King Charles left Balmoral Castle untouched after Queen’s death

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Balmoral Castle: Expert discusses 'freedom' of royal estate

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Royal fans have been given a glimpse of the inside of Balmoral Castle for the first time since the Queen’s death last month thanks to a newly released picture of King Charles. In it, Charles is standing with Linda Dessau, the first female governor of Victoria, Australia, in Balmoral Castle’s library.

Charles welcomed Linda to the Castle last week before posing for a snap with her. Both are surrounded by treasures the Queen once adored.

The photo allows fans to see how much – or how little – the room has changed since the late monarch frequented the Castle.

While comparing this photo with an earlier one taken in 2017, which depicts the Queen meeting with Canadian Governor General Designate Julie Payette, it is evident that the library hasn’t changed much at all. 

It hasn’t even changed much since the 1970s – a picture taken in 1977 of the Queen and Philip shows that the room’s furniture has stayed in the exact same place over the decades.

The library is a large room with a marble mantelpiece as its centre. A golden clock sits on top of it, with two metal figurines on either side of it.

Wooden shelves line the walls, full of books, and lamps sit on small tables dotted around the room.

There are also red leather chairs with multicoloured cushions on them, as well as a green sofa.

The carpet is also green, and there is a beige rug in front of the fireplace.

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The changes Charles has made to the room include the adding of the red leather chairs, and updating the cushions.

While the Queen lived in Balmoral, there were green armchairs, which matched the sofa, instead of the red chairs.

There was also a desk in the corner of the room, which wasn’t there in the picture of Charles and Linda.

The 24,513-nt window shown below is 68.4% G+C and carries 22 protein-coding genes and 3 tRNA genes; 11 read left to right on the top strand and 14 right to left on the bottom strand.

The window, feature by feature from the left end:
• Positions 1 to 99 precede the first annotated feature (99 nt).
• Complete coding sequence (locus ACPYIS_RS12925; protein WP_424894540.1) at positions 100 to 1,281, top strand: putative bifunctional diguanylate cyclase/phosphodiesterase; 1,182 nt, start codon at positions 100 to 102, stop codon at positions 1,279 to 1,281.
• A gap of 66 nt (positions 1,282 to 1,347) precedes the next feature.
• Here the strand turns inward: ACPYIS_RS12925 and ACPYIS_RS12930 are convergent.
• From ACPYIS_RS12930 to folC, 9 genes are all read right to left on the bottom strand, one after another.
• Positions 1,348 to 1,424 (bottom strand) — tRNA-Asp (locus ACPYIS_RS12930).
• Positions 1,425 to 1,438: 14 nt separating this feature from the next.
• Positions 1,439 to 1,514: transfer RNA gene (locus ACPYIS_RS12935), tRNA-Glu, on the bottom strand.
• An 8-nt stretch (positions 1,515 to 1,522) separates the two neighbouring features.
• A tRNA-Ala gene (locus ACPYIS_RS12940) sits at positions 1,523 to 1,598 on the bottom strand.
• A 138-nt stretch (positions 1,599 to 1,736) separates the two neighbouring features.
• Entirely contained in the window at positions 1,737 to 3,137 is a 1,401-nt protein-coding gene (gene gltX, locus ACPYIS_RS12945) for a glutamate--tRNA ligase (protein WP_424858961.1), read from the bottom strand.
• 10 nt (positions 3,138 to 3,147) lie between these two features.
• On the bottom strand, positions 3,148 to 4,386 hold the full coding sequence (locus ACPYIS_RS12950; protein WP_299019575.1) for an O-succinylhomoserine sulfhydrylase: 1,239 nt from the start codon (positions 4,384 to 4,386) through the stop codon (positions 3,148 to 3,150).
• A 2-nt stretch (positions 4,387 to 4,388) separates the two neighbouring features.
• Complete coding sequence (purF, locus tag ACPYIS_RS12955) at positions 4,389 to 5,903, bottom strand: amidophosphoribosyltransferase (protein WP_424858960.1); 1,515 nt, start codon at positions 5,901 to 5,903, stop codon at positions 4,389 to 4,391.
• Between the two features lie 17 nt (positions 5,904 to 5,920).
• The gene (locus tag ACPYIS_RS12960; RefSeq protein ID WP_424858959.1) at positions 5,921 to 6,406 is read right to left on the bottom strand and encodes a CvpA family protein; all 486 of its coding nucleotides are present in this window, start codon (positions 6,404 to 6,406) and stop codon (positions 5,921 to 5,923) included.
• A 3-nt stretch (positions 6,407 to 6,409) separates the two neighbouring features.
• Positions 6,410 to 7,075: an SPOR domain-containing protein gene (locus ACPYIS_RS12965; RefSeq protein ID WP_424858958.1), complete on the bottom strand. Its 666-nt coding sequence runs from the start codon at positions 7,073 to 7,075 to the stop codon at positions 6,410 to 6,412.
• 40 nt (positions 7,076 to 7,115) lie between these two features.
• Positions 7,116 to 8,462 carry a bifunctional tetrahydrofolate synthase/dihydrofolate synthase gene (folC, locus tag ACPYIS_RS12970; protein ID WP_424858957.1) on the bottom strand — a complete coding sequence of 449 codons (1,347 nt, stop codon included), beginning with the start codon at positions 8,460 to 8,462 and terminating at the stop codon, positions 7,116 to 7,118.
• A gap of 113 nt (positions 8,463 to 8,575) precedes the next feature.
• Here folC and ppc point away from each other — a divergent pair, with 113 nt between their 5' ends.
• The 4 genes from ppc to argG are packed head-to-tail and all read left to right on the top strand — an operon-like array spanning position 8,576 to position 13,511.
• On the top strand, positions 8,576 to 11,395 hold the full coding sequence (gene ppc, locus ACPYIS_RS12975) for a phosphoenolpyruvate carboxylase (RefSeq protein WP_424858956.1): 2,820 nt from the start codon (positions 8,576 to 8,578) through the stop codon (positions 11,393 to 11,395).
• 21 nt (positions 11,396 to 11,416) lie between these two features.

The Queen was a fan of green and green sofas, chairs, and carpets have been seen inside other rooms in Balmoral.

In one of the last photos taken of the Queen before her death, she is standing in a large drawing room with two large green sofas on either side of her.

Cream cushions with green and pink flowers on them decorate the upholstery.

In the middle of the room is a large fireplace and a marble mantelpiece, adorned with a large gold clock and two candelabras.

On the walls there are huge golden-framed paintings, and a chandelier hangs from the ceiling.

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The Queen might have wanted Balmoral Castle to be decorated with green hues due to the calming quality of the colour, according to colour psychologists.

Experts from verywellmind.com said: “For many people, the colour green has strong associations with nature. It is often described as a refreshing and tranquil colour.”

“Green is also thought to relieve stress and help heal,” they added.

This would make sense as the Queen would often visit Balmoral for some peace and quiet – preferring to spend time in nature and with her animals while she was there.

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